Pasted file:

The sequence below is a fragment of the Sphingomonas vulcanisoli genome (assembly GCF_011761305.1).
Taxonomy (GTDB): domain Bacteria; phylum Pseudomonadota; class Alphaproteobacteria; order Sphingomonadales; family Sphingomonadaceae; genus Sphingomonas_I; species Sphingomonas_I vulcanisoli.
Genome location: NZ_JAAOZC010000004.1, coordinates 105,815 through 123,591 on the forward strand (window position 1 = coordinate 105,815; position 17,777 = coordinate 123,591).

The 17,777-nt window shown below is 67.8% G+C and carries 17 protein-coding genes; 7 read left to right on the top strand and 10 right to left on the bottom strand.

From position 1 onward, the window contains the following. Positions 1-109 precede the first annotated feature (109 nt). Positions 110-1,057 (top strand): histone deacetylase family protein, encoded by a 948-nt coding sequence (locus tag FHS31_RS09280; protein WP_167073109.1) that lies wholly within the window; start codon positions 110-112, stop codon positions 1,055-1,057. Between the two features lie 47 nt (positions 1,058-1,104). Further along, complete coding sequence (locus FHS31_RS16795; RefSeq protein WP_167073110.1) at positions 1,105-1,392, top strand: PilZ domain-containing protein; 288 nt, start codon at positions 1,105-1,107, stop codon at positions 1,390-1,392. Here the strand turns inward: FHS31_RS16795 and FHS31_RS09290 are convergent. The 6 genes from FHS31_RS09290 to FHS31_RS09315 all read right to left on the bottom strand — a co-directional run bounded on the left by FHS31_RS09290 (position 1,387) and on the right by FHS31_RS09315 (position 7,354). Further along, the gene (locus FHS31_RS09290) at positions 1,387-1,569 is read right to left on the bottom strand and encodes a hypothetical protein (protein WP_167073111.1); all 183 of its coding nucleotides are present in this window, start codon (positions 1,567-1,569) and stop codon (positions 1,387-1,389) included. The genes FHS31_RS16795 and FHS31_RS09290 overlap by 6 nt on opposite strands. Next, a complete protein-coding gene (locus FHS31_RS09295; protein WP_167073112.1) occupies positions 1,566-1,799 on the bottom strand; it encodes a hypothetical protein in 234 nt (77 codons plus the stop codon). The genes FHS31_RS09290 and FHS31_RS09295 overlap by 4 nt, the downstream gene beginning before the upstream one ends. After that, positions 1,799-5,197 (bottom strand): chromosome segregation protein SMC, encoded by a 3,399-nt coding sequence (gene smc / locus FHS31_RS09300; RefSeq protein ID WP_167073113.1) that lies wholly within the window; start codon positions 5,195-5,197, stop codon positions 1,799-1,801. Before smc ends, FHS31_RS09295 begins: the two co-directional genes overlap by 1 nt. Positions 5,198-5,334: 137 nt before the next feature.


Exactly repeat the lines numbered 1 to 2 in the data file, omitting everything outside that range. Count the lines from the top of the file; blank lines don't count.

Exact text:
The sequence below is a fragment of the Sphingomonas vulcanisoli genome (assembly GCF_011761305.1).
Taxonomy (GTDB): domain Bacteria; phylum Pseudomonadota; class Alphaproteobacteria; order Sphingomonadales; family Sphingomonadaceae; genus Sphingomonas_I; species Sphingomonas_I vulcanisoli.